Just two years after debuting major upgrades to the south end of its Jack Trice Stadium, Iowa State wants to update the flip side by expanding, demolishing and renovating facilities at the stadium’s north end.
The $65 million to $80 million project is needed to “upgrade training, performance, nutrition and academic facilities in support of student-athletes,” according to an Iowa State project proposal submitted to the Board of Regents and made public Tuesday.
It would, among other things, expand the Bergstrom Football Complex — a state-of-the-art training facility opened in 2012 — to align with a “change in coaching staff and philosophical direction of the program.”
“This project provides an opportunity to reprogram the facility to match current priorities and operations,” according to board documents.
Additionally, the university wants to build a new student-athlete academic and sports nutrition performance center — similar to the University of Iowa’s 15-year-old Gerdin Athletic Learning Center, which it is updating to the tune of $6.3 million.
The Iowa State project aims to relocate space in the Ralph A. Olsen Building — which houses locker rooms and conditioning facilities — to an expansion on the west side of the Bergstrom Indoor Training Facility or to vacated space in the Richard O. Jacobson Athletic Building, a center built in 1996.
The Olsen Building, completed in 1975, would then be demolished, according to board documents. The project additionally would redevelop Jack Trice’s north entrance and north hillside seating — like the university recently did to the stadium’s south end zone. The work will be funded entirely by private gifts and athletics department operational funds, according to the board report.
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Iowa State is seeking board approval to proceed with planning the project, including initiating the design selection process and use of “alternative project delivery methods.” That could mean instead of contracting separately with a project designer and a contractor, Iowa State could hire a single entity for both design and construction.
The university also could use a construction management method where the manager is an agent of Iowa State or a method where construction management is “at risk,” meaning the construction manager is legally responsible for delivering the project on time and on budget.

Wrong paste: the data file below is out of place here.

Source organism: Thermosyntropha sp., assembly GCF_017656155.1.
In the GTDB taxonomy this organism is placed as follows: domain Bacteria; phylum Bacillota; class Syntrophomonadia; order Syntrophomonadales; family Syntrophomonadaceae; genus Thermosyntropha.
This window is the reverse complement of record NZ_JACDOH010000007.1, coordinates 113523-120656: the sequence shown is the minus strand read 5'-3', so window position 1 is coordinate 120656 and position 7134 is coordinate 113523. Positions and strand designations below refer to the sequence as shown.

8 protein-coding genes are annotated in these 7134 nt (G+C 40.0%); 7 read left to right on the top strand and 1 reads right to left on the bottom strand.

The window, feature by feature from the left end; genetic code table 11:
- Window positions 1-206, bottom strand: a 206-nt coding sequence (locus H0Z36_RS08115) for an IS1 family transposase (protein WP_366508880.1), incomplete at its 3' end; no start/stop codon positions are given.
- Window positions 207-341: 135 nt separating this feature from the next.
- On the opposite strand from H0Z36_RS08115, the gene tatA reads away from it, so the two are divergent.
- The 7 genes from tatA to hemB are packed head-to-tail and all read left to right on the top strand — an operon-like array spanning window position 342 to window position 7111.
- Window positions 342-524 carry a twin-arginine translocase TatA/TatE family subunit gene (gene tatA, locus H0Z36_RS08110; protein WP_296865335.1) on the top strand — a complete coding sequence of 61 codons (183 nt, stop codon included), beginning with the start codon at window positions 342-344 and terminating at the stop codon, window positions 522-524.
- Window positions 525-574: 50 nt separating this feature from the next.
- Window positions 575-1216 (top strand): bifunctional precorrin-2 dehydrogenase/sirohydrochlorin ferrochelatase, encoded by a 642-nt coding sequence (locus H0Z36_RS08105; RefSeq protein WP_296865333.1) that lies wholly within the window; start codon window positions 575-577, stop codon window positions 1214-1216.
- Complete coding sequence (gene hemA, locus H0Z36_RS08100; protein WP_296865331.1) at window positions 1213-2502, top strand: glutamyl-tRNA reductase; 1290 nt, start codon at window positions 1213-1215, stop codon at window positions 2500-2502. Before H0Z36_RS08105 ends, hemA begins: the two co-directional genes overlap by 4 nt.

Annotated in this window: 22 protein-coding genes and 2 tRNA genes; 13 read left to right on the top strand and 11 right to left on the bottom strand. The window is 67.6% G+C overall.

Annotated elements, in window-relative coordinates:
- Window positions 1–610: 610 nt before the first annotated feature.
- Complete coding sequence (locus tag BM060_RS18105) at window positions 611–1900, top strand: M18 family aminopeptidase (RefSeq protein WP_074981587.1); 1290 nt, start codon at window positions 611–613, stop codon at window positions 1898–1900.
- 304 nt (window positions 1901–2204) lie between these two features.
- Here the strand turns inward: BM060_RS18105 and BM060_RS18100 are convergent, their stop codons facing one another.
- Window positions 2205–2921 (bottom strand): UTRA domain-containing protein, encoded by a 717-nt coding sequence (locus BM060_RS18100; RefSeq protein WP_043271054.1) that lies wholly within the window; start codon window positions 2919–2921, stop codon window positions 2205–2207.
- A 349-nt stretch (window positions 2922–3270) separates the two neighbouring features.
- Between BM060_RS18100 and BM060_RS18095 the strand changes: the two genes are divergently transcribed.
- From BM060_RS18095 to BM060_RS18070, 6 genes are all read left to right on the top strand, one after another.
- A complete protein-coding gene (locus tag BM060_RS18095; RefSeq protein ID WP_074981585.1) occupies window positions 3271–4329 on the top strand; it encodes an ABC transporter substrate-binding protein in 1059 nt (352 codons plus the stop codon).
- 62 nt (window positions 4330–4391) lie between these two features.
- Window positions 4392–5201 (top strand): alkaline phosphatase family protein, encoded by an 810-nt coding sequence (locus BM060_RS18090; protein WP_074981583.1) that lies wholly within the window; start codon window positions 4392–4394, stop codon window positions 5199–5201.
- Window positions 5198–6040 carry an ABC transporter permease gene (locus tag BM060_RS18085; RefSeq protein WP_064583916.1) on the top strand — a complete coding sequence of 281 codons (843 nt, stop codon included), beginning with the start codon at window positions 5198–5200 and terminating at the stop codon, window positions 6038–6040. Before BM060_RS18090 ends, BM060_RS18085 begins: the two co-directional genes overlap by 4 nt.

Potential benefits of considering alternatives, according to Iowa State, include improving the project outcome, accelerating the design and putting construction on a “fast track” that would let the university “begin beneficial use of the new facilities as soon as possible.”
A specific timeline for the project hasn’t been made public, and Iowa State hasn’t disclosed how much of the project’s total funding it has in hand.
The work, if approved, will follow major renovations to the Jack Trice south end zone completed in 2015. That $60 million project included a 40,000-square-foot Sukup South End Zone club featuring two levels of premium seating and club space, 46 televisions, an expansive first-floor video wall, premium concessions, a kitchen and two full-service bars.
It expanded the existing end zone — bringing the stadium’s capacity to 61,500. Work also involved a new concourse with additional concessions and restrooms and a new 40-foot-by-150-foot scoreboard. By bumping up its capacity, Jack Trice became the third largest stadium in the Big 12.
Athletics additionally has been developing green space between the Cyclones’ football home and nearby Reiman Gardens in hopes of improving the entrances to both.
Board documents further detail proposed north-end upgrades.
The Bergstrom Football Complex, though relatively new, warrants expansion and renovation to keep up with evolving football program needs, Iowa State reports.
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Additionally, some elements were removed from its 2012 construction due to budget considerations, and NCAA rules have changed since that time “providing additional opportunities to enhance the student-athlete experience,” specifically regarding nutritional support and time management requirements.
A new academic performance and sports nutrition center would address those requirements by serving the university’s 400-plus student athletes in their academic and life-skills development. Currently, that programming is housed in the Hixson-Lied Student Success Center, which shares space with the Dean of Students Office.
New construction would include tutoring rooms, computer labs and advising offices, more than doubling available programmed academic space. It would improve nutritional options and access for student-athletes by offering new dining options closer to academic supports, coaching staff, and parking.
Demolishing the 38,850-square-foot Olson Building would shift activities to an addition off the Bergstrom Indoor Training Facility or within the Jacobson Building. That addition would include locker rooms, strength and conditioning, and sports medicine facilities dedicated specifically for women’s athletics programs.
Improvements to Jack Trice’s north entrance would involve redeveloping ramps, concourses and gates, improving access for fans with mobility issues and redeveloping marching band and hillside seating.
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